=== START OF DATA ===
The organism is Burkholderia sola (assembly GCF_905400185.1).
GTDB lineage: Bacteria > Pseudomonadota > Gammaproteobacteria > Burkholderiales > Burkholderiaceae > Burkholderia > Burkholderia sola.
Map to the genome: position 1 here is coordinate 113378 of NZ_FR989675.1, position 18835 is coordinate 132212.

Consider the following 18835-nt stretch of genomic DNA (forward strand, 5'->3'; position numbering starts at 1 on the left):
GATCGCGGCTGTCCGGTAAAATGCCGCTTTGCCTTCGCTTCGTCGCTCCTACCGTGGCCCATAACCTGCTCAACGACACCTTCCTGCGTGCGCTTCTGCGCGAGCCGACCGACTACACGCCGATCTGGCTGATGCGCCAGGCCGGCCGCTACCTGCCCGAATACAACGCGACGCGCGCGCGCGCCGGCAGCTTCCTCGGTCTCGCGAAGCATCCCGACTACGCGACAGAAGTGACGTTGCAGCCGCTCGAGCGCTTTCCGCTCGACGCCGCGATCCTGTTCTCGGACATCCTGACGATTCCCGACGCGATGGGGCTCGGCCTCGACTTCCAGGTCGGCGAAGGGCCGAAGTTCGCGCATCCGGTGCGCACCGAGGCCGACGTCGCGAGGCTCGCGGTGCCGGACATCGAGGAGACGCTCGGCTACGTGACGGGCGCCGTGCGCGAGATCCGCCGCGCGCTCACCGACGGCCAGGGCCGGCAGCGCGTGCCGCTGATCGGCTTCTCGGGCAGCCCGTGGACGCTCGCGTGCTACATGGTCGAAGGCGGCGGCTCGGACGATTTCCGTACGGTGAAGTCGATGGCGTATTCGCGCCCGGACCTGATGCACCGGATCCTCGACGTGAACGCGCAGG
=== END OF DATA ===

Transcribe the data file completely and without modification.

The organism is Burkholderia sola (assembly GCF_905400185.1).
GTDB lineage: Bacteria > Pseudomonadota > Gammaproteobacteria > Burkholderiales > Burkholderiaceae > Burkholderia > Burkholderia sola.
Map to the genome: position 1 here is coordinate 113378 of NZ_FR989675.1, position 18835 is coordinate 132212.

Consider the following 18835-nt stretch of genomic DNA (forward strand, 5'->3'; position numbering starts at 1 on the left):
GATCGCGGCTGTCCGGTAAAATGCCGCTTTGCCTTCGCTTCGTCGCTCCTACCGTGGCCCATAACCTGCTCAACGACACCTTCCTGCGTGCGCTTCTGCGCGAGCCGACCGACTACACGCCGATCTGGCTGATGCGCCAGGCCGGCCGCTACCTGCCCGAATACAACGCGACGCGCGCGCGCGCCGGCAGCTTCCTCGGTCTCGCGAAGCATCCCGACTACGCGACAGAAGTGACGTTGCAGCCGCTCGAGCGCTTTCCGCTCGACGCCGCGATCCTGTTCTCGGACATCCTGACGATTCCCGACGCGATGGGGCTCGGCCTCGACTTCCAGGTCGGCGAAGGGCCGAAGTTCGCGCATCCGGTGCGCACCGAGGCCGACGTCGCGAGGCTCGCGGTGCCGGACATCGAGGAGACGCTCGGCTACGTGACGGGCGCCGTGCGCGAGATCCGCCGCGCGCTCACCGACGGCCAGGGCCGGCAGCGCGTGCCGCTGATCGGCTTCTCGGGCAGCCCGTGGACGCTCGCGTGCTACATGGTCGAAGGCGGCGGCTCGGACGATTTCCGTACGGTGAAGTCGATGGCGTATTCGCGCCCGGACCTGATGCACCGGATCCTCGACGTGAACGCGCAGG